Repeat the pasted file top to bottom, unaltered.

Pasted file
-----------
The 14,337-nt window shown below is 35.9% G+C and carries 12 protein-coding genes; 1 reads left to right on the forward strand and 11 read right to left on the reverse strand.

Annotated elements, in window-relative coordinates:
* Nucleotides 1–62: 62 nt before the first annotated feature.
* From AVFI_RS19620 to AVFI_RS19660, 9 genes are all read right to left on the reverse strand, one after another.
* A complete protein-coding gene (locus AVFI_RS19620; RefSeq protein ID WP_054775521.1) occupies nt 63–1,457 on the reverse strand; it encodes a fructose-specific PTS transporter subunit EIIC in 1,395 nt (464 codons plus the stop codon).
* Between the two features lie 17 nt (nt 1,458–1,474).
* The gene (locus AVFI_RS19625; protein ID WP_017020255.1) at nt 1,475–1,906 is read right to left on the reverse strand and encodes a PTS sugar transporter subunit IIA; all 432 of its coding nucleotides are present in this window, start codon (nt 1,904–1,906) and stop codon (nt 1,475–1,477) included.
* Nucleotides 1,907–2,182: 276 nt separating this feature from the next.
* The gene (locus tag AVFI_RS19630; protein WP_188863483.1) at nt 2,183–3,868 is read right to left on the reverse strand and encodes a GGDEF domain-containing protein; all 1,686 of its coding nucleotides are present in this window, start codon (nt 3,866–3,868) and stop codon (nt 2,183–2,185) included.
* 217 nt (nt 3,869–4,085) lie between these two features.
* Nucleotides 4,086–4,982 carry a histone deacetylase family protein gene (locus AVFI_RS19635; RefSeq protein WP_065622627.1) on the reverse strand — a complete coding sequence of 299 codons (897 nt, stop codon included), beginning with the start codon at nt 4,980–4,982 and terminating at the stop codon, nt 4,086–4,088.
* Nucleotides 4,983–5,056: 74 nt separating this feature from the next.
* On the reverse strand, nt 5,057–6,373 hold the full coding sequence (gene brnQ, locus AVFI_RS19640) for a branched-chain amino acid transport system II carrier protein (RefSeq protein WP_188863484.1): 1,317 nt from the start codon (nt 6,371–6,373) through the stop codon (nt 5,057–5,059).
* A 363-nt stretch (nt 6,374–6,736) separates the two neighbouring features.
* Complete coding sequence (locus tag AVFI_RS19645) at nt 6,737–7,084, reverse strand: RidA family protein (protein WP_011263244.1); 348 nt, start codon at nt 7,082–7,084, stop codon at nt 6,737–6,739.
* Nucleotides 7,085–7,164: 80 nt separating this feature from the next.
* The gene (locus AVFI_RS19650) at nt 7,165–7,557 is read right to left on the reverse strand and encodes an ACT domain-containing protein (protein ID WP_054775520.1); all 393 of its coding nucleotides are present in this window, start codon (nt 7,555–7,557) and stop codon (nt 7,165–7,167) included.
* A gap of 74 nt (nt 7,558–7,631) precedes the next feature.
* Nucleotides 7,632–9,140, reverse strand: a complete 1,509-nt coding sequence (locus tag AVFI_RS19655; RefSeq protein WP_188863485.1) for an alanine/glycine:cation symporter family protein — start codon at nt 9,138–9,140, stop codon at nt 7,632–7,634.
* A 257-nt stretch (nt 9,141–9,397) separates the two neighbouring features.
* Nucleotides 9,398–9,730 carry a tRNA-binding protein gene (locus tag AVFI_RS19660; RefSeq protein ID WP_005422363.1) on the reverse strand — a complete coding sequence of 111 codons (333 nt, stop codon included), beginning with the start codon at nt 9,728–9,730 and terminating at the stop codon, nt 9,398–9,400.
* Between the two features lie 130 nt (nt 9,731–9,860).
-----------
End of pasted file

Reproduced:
The 14,337-nt window shown below is 35.9% G+C and carries 12 protein-coding genes; 1 reads left to right on the forward strand and 11 read right to left on the reverse strand.

Annotated elements, in window-relative coordinates:
* Nucleotides 1–62: 62 nt before the first annotated feature.
* From AVFI_RS19620 to AVFI_RS19660, 9 genes are all read right to left on the reverse strand, one after another.
* A complete protein-coding gene (locus AVFI_RS19620; RefSeq protein ID WP_054775521.1) occupies nt 63–1,457 on the reverse strand; it encodes a fructose-specific PTS transporter subunit EIIC in 1,395 nt (464 codons plus the stop codon).
* Between the two features lie 17 nt (nt 1,458–1,474).
* The gene (locus AVFI_RS19625; protein ID WP_017020255.1) at nt 1,475–1,906 is read right to left on the reverse strand and encodes a PTS sugar transporter subunit IIA; all 432 of its coding nucleotides are present in this window, start codon (nt 1,904–1,906) and stop codon (nt 1,475–1,477) included.
* Nucleotides 1,907–2,182: 276 nt separating this feature from the next.
* The gene (locus tag AVFI_RS19630; protein WP_188863483.1) at nt 2,183–3,868 is read right to left on the reverse strand and encodes a GGDEF domain-containing protein; all 1,686 of its coding nucleotides are present in this window, start codon (nt 3,866–3,868) and stop codon (nt 2,183–2,185) included.
* 217 nt (nt 3,869–4,085) lie between these two features.
* Nucleotides 4,086–4,982 carry a histone deacetylase family protein gene (locus AVFI_RS19635; RefSeq protein WP_065622627.1) on the reverse strand — a complete coding sequence of 299 codons (897 nt, stop codon included), beginning with the start codon at nt 4,980–4,982 and terminating at the stop codon, nt 4,086–4,088.
* Nucleotides 4,983–5,056: 74 nt separating this feature from the next.
* On the reverse strand, nt 5,057–6,373 hold the full coding sequence (gene brnQ, locus AVFI_RS19640) for a branched-chain amino acid transport system II carrier protein (RefSeq protein WP_188863484.1): 1,317 nt from the start codon (nt 6,371–6,373) through the stop codon (nt 5,057–5,059).
* A 363-nt stretch (nt 6,374–6,736) separates the two neighbouring features.
* Complete coding sequence (locus tag AVFI_RS19645) at nt 6,737–7,084, reverse strand: RidA family protein (protein WP_011263244.1); 348 nt, start codon at nt 7,082–7,084, stop codon at nt 6,737–6,739.
* Nucleotides 7,085–7,164: 80 nt separating this feature from the next.
* The gene (locus AVFI_RS19650) at nt 7,165–7,557 is read right to left on the reverse strand and encodes an ACT domain-containing protein (protein ID WP_054775520.1); all 393 of its coding nucleotides are present in this window, start codon (nt 7,555–7,557) and stop codon (nt 7,165–7,167) included.
* A gap of 74 nt (nt 7,558–7,631) precedes the next feature.
* Nucleotides 7,632–9,140, reverse strand: a complete 1,509-nt coding sequence (locus tag AVFI_RS19655; RefSeq protein WP_188863485.1) for an alanine/glycine:cation symporter family protein — start codon at nt 9,138–9,140, stop codon at nt 7,632–7,634.
* A 257-nt stretch (nt 9,141–9,397) separates the two neighbouring features.
* Nucleotides 9,398–9,730 carry a tRNA-binding protein gene (locus tag AVFI_RS19660; RefSeq protein ID WP_005422363.1) on the reverse strand — a complete coding sequence of 111 codons (333 nt, stop codon included), beginning with the start codon at nt 9,728–9,730 and terminating at the stop codon, nt 9,398–9,400.
* Between the two features lie 130 nt (nt 9,731–9,860).